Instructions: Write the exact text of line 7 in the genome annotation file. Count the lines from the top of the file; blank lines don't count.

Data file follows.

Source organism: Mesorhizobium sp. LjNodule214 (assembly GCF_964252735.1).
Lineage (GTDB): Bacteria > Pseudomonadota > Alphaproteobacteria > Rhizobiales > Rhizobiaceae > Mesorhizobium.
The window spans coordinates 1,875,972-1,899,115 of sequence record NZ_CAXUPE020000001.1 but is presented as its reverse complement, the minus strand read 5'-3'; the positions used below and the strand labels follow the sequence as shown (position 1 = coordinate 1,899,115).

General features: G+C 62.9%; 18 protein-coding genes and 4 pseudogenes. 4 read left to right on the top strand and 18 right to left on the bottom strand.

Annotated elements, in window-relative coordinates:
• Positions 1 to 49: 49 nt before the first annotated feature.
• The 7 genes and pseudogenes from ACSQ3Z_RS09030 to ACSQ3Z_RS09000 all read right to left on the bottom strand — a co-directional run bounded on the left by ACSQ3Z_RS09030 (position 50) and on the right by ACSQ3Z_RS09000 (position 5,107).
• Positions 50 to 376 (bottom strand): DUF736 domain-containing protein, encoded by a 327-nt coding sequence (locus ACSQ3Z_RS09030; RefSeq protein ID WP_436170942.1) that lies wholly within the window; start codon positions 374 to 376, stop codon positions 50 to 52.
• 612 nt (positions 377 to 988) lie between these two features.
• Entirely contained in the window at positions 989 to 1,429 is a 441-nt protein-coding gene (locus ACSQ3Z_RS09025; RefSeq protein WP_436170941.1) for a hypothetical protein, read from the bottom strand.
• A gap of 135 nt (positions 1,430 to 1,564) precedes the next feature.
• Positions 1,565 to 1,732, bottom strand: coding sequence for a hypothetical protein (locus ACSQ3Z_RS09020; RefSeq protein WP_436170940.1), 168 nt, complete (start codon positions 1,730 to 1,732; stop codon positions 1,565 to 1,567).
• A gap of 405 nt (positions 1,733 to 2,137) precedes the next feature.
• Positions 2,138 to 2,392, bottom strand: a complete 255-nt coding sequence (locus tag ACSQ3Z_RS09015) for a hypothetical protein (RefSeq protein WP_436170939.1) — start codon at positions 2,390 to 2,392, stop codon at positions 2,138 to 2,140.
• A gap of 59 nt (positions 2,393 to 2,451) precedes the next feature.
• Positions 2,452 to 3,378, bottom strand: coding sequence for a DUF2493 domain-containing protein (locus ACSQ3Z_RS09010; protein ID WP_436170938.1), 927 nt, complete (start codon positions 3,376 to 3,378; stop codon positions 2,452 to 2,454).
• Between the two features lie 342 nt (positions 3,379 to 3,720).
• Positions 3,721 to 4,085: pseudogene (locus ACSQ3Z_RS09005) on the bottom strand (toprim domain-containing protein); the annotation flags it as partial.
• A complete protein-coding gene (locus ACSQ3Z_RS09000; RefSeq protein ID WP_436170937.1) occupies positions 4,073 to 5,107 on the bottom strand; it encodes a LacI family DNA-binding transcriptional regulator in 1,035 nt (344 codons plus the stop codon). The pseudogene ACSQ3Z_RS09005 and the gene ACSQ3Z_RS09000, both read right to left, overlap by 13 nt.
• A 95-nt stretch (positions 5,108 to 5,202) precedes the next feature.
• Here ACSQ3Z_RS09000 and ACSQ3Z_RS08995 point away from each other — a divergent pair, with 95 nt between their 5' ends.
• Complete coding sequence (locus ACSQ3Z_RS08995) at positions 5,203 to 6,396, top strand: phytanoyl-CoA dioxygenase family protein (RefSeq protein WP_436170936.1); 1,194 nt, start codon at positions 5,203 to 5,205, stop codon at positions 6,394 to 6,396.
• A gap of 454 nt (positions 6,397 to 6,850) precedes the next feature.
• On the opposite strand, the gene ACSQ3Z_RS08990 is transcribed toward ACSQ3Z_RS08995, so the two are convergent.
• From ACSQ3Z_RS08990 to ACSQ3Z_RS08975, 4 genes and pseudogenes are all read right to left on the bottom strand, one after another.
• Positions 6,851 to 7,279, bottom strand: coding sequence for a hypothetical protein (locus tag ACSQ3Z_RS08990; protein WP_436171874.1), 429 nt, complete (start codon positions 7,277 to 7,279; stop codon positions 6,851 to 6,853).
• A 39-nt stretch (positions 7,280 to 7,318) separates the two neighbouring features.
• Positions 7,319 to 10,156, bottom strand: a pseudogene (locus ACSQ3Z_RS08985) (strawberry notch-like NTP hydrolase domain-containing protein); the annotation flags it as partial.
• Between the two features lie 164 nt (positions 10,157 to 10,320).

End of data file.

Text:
• The 7 genes and pseudogenes from ACSQ3Z_RS09030 to ACSQ3Z_RS09000 all read right to left on the bottom strand — a co-directional run bounded on the left by ACSQ3Z_RS09030 (position 50) and on the right by ACSQ3Z_RS09000 (position 5,107).